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So this is Christmas....

7 December 2015 06:30 pm - 0     - {{hitsCtrl.values.hits}}


The song is simply haunting. It is certainly worthwhile pondering on its lyrics that the legendary John Lennon added to the everlasting list of Christmas carols that ring out with the arrival of December.

 “So this is Christmas and what have you done?”

I heard it this time in a buzzing shopping mall and stopped, leant against a pillar and listened as the words seeped deep into my very soul. Yes, it is a very meaningful question to ask ourselves, ‘what have we done?’ especially as another year draws to an end.

The season of Christmas has started with a bang; Singapore has lit up in revelry and so has most of the world. Everywhere around me colourful shining bubbles shimmered and angels floated and little jet lights winked and blinked at me to tell me it is Christmas. Shops were over-flowing; sales of this and sales of that and there were fat pillow-bellied ‘Santas’ walking around with snowy beards and faces as red as beetroot, adding colour to the festivities. There were gigantic Christmas Trees reaching to the roof with a zillion sparkles, each loaded at the base with gift boxes of all sizes. They were wrapped in glittering multi-coloured paper and ribbon-tied. The boxes made me wonder how mundane the celebration would be; with all the glitter and glamour if the inside was empty, like the boxes. That’s when the question ‘what have you done’ exploded in my scatter-brain with its ‘guilt-tainting’ powerful message.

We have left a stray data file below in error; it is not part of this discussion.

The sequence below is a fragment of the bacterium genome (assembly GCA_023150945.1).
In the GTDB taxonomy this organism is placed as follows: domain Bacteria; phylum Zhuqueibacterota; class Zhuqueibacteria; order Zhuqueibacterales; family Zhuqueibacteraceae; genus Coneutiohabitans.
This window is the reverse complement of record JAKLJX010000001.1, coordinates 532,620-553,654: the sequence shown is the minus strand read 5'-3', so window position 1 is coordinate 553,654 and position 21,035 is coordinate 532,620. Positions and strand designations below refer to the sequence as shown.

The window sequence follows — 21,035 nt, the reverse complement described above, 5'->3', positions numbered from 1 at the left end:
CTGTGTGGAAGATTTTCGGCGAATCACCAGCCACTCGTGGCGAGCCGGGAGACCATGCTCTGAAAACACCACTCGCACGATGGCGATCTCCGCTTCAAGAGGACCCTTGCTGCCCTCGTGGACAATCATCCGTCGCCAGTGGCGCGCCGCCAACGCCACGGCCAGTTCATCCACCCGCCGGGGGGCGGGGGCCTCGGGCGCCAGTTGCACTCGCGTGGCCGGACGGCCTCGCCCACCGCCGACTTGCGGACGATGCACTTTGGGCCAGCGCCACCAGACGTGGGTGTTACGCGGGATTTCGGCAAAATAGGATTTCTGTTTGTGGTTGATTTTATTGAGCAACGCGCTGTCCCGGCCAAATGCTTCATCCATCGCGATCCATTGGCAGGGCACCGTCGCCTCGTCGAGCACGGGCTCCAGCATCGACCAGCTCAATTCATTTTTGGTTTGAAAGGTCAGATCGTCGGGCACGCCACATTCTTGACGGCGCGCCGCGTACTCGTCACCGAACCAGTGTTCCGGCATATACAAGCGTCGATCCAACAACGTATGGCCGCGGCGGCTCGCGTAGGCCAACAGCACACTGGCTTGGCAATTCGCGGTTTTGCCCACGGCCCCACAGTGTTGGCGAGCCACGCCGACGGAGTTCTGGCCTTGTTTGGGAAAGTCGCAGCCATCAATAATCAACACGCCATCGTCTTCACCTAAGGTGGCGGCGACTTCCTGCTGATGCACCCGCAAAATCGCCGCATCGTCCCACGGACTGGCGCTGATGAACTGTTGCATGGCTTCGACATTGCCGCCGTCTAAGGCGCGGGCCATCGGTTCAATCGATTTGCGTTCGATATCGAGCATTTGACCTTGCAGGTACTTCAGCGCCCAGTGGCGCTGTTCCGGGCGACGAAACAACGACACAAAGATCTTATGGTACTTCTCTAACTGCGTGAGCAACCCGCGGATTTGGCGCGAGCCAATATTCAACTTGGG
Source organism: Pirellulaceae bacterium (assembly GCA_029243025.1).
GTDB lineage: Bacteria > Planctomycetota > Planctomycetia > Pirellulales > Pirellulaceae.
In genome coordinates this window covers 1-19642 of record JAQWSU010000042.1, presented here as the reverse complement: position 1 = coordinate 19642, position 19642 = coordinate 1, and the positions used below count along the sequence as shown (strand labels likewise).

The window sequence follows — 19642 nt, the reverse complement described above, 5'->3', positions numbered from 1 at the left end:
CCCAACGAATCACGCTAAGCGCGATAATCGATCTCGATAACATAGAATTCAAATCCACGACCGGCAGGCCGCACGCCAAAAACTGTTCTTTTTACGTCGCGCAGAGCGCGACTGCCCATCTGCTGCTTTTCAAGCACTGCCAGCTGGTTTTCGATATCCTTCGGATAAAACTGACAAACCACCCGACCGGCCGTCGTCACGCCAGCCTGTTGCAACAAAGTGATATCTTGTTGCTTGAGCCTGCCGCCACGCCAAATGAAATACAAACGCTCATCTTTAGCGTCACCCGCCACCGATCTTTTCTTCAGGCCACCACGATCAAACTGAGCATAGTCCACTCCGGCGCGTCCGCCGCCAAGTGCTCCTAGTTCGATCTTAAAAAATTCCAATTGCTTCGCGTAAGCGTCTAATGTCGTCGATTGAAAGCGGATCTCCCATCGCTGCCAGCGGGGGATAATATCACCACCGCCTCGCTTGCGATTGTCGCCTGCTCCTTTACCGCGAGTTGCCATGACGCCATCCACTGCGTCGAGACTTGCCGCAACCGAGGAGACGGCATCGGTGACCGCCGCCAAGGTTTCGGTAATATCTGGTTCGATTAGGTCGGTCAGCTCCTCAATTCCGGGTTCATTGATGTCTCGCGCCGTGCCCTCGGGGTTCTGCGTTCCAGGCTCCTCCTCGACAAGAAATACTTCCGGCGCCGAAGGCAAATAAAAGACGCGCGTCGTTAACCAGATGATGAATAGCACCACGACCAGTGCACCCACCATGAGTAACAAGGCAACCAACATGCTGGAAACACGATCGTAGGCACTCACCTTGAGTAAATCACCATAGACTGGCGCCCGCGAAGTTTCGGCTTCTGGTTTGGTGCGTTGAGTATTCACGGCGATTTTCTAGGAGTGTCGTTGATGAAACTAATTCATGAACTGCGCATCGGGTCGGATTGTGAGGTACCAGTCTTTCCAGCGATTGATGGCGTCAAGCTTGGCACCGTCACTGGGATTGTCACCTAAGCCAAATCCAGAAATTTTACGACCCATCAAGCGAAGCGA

Lennon’s words hovered around my head recurring its rhythm and propelling me to get up from the ‘do nothing’ seat and do something for Christmas. So I went back to my room and sat at my lap top and started adding my two cents worth to the Yuletide.
The celebration goes back 2000 years to a straw covered manger in an obscure village called Bethlehem in a bashed-about little country,violently known as Palestine. This whole carnival today is a blessed remembrance of that December night and has its roots on a humble manger, a poor carpenter and a Holy mother giving birth to the Saviour. The truth sadly remains that the pomp and pageantry of the present day Christmas is a far cry from the true meaning of that Palestinian story about a Babe surrounded by cows, donkeys and simple shepherds shivering in the winter night.

Who am I to judge? Let’s sing Lennon again.

“So this is Christmas, what have you done?”

I love Christmas, it is a great celebration all over the world and as I write these lines in Singapore and I hear Silver Bells and White Christmas and how Rudolf is making sure that Santa Claus is coming to town. I too will receive my Santa gifts and I know there will be some for me under the Christmas-Tree on the 25th morning. That is tradition and it is nice and even an old pelican like me enjoy receiving Christmas presents.

How much more would it be for a kid or kids from the other side of the coin? Yes they will see fireworks in a blue-black sky as Christmas begins. Other people’s sky rockets exploding in the midnight silence and cascading like miniature stars, a consolation prize for the poor who too may like to celebrate the birth of Christ. They will hear Christmas music too, on the street and on other people’s radios and learn to sing them meaninglessly. “Silent Night” is simply mythology to them and often they get excluded from the ‘Oh come all ye Faithful.’ The poor too know all about the sights and smells of cakes and pies but for them it is mostly a taste in prospect than a reality. The crackers they hear are the neighbours’ and the toys they see are what Santa has gifted to a ‘different’ kind of children.